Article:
#HarveyLawSpeaks | What is the Difference Between a Status and a Hearing?

Photo: Courtroom Boot Camp

Many times, people go to court and expect an immediate ruling to be issued after speaking to the Judge. Sometimes you will find yourself ranting to the judge about the entire issue and you’re cut off, or the judge doesn’t immediately issue a ruling.

In domestic relations courts in Illinois, a court date is scheduled with a certain objective, such as status or a hearing. It is imperative to know the difference so that you (and your attorney if you have one) can be adequately prepared.

A “status” is where a judge is given an update regarding the case, and he or she can determine what steps, if any, are needed before the next scheduled court date. A status is not meant to take very long and usually is an update to the Judge. Most Judges schedule several status dates at one time on a given morning.

A “hearing” on the other hand gives the parties a chance to give testimony and present evidence and other information. A hearing gives the Judge more relevant information about the case, and he or she is more likely to issue a significant decision. During a hearing, the Judge usually allocates more time for you to speak related to your case. The Judge will review evidence and even allow testimony from not only you, but your witnesses (if it applies).

Knowing if your next court date is a status or hearing can allow you to understand what you need to bring to court and what you can generally expect. It can help you from being frustrated because you thought you were there for a hearing and it was just a status.

#HarveyLawSpeaks | Back to School

It’s back to school time in Illinois! Transitioning from the summer to the academic school year can be a little hectic, especially when you’re co-parenting. Here are seven tips to help ensure the transition goes as smoothly as possible:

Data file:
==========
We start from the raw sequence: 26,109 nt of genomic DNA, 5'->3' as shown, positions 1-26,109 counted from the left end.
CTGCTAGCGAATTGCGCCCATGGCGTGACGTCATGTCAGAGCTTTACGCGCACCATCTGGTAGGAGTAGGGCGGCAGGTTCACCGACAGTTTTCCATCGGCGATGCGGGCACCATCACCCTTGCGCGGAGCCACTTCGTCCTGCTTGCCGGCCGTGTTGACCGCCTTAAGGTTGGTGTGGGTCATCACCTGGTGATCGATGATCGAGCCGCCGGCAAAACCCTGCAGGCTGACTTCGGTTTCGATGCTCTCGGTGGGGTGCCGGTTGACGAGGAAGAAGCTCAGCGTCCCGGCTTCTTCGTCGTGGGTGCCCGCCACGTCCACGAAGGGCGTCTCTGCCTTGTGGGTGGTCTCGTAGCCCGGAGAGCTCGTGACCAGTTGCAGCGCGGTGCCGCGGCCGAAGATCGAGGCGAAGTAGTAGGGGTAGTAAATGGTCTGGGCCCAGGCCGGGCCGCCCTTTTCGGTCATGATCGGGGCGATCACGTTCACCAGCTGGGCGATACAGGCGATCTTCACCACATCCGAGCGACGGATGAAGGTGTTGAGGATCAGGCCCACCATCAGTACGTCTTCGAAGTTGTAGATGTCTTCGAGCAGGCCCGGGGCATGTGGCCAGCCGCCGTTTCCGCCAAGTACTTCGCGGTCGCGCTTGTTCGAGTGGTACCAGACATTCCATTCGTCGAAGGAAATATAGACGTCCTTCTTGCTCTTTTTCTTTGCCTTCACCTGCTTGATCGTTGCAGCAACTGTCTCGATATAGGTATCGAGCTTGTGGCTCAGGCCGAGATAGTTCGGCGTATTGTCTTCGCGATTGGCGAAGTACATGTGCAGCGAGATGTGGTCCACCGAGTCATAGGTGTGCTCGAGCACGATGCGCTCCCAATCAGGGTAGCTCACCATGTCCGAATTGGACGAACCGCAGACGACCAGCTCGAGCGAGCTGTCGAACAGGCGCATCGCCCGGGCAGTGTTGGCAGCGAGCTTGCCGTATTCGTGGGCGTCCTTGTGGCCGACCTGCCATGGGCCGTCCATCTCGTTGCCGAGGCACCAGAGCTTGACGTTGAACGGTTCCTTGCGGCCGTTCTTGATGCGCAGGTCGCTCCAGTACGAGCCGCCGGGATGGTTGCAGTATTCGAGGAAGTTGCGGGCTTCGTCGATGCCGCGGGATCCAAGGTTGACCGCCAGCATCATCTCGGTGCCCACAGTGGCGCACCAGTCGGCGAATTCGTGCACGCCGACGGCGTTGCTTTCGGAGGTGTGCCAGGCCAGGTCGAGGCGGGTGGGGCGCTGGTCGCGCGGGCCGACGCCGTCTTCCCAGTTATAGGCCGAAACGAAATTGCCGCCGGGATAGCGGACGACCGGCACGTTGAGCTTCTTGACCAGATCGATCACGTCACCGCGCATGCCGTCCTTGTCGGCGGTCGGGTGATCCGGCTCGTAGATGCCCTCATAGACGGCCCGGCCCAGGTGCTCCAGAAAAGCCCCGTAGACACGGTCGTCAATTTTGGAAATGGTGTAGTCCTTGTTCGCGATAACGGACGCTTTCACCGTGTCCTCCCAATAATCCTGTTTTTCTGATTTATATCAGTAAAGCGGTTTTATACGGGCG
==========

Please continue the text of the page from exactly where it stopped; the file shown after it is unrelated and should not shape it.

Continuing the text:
1. Communication: It’s important that both parents communicate effectively. The academic schedule can vary with half days and school breaks. Talking with your co-parent about upcoming important dates can make things a little easier when scheduling so you can avoid last minute scheduling mishaps.

2. Pick Up and Drop Off: Since we’re not in the summer break anymore, the times may change for when to pick up and drop off your child. Make sure the timing and location with your co-parent is discussed and understood.

3. Make proper adjustments: We are no longer in summer break. Usually that means bedtimes and free time is a lot more flexible. Now that school is back in session, make sure both parents are on the same page when it comes to bedtime and free-time.

4. Share important information: Both parents should be involved in the child’s academic progress as well as events such as field trips and after school activities. If you know something important is happening with your child, be sure to share it with the other parent.

5. Talk to the teacher: Both parents should be able to have discussions with the child’s teacher(s) to ensure the child is performing well academically. Discussions with the teacher(s) can assist both parents stay in the loop and know what they can be doing individually and collectively to ensure they are both helping the child have a successful school year.